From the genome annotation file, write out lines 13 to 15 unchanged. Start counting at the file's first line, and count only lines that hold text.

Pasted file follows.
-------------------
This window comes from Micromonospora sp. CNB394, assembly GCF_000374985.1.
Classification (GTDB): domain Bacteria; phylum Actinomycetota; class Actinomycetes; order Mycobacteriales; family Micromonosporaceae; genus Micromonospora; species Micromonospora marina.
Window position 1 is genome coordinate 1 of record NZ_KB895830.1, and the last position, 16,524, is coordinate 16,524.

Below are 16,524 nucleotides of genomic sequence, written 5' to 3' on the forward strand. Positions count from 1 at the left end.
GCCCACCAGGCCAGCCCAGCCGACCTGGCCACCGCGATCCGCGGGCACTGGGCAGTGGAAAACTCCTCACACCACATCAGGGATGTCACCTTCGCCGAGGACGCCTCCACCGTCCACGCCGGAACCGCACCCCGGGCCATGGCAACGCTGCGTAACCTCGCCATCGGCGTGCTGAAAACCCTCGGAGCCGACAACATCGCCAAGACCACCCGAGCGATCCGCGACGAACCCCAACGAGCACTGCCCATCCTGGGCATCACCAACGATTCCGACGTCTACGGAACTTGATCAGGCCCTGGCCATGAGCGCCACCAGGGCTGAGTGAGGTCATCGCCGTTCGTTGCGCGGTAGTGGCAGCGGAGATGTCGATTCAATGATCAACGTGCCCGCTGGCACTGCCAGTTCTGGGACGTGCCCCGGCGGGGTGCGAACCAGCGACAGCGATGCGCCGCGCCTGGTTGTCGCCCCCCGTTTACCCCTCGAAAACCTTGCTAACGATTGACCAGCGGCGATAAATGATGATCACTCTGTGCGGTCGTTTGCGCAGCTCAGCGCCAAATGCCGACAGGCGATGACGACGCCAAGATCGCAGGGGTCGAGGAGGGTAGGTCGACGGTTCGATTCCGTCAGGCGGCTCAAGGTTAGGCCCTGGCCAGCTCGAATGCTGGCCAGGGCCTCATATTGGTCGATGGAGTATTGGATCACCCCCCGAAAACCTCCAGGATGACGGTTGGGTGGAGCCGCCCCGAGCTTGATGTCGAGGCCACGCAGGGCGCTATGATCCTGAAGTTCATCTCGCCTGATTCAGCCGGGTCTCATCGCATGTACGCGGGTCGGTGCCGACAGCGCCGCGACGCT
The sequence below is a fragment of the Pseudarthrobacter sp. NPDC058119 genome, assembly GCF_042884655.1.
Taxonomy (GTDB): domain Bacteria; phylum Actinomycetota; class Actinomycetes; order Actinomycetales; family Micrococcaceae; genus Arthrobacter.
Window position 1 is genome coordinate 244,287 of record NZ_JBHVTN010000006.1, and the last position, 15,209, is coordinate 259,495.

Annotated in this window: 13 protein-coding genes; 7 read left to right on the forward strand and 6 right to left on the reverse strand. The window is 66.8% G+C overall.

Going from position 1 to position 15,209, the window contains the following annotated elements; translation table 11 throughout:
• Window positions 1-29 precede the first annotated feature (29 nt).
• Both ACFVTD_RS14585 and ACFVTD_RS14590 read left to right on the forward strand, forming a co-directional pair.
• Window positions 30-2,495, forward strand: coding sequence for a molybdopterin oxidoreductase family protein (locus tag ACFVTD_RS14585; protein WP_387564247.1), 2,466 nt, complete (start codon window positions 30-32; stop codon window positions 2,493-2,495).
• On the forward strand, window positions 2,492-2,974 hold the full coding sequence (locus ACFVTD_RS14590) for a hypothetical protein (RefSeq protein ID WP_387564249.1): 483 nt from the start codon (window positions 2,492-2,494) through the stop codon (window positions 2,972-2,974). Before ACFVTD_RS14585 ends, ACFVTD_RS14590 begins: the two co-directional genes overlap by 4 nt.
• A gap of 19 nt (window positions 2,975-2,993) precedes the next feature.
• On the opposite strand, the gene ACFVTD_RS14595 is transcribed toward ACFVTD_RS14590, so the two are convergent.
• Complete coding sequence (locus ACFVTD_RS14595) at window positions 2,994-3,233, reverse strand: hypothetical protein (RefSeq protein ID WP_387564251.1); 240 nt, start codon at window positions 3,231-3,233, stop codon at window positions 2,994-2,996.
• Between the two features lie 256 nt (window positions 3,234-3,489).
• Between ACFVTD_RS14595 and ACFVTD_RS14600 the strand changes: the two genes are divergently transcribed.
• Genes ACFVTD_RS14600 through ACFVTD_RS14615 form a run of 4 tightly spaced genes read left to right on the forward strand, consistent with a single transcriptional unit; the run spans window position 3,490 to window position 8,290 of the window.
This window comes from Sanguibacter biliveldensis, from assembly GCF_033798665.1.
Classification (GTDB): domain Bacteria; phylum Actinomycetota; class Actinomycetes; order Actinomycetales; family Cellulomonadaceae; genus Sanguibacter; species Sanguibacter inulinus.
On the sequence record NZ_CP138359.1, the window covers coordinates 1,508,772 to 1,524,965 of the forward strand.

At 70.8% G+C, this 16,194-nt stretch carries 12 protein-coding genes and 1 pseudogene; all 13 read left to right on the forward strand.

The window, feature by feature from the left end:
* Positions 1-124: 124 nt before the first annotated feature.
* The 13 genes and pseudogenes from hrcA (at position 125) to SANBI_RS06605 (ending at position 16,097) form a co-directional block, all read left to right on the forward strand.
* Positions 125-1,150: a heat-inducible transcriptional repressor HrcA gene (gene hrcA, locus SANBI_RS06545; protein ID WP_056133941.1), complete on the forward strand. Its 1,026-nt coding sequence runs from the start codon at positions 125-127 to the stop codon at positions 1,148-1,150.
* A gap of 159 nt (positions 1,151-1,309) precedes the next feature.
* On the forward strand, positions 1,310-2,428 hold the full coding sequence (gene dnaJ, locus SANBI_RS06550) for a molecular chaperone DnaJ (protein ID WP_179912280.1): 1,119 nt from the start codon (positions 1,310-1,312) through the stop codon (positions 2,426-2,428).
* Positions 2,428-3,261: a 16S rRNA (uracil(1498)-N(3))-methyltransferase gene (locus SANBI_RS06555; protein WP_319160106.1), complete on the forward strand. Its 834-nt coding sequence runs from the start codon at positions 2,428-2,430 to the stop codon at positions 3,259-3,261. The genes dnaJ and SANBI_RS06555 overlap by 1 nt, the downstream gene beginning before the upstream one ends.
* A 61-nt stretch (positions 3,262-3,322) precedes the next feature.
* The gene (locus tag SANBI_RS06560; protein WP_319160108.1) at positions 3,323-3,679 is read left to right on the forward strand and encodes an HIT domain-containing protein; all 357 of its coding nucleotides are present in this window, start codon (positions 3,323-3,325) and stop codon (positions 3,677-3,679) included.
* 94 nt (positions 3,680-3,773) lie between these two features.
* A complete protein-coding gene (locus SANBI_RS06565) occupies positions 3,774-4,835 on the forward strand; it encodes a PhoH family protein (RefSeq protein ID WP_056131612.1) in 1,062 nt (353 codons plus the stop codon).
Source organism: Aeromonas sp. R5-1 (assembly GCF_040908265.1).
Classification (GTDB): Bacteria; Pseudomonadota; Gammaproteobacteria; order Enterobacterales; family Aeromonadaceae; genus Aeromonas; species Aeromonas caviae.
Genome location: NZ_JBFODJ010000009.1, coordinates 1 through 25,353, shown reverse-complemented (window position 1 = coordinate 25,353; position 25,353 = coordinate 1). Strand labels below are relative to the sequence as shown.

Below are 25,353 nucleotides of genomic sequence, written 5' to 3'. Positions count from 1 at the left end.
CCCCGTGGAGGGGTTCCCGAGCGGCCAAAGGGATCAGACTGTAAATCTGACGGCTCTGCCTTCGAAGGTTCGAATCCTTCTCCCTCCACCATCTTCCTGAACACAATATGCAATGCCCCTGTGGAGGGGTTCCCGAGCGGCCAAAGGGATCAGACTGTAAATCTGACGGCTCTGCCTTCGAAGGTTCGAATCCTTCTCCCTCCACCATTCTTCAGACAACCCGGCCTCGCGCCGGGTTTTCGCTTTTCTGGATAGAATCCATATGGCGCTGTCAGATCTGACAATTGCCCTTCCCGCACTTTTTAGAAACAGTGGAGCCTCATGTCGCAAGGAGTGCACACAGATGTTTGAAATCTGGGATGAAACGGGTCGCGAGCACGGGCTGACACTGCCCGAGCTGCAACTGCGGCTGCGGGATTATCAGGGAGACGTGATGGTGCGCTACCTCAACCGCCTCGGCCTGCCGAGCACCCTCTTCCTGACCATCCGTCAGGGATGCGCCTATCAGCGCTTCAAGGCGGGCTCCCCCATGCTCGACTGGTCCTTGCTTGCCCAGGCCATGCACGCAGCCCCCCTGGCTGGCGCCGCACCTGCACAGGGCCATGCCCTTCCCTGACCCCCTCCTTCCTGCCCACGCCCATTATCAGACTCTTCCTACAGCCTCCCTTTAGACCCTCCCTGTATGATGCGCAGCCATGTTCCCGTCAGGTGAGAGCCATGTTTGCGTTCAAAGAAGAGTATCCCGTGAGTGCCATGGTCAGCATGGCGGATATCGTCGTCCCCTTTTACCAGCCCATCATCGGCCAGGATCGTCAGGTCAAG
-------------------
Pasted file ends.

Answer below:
• Window positions 30-2,495, forward strand: coding sequence for a molybdopterin oxidoreductase family protein (locus tag ACFVTD_RS14585; protein WP_387564247.1), 2,466 nt, complete (start codon window positions 30-32; stop codon window positions 2,493-2,495).
• On the forward strand, window positions 2,492-2,974 hold the full coding sequence (locus ACFVTD_RS14590) for a hypothetical protein (RefSeq protein ID WP_387564249.1): 483 nt from the start codon (window positions 2,492-2,494) through the stop codon (window positions 2,972-2,974). Before ACFVTD_RS14585 ends, ACFVTD_RS14590 begins: the two co-directional genes overlap by 4 nt.
• A gap of 19 nt (window positions 2,975-2,993) precedes the next feature.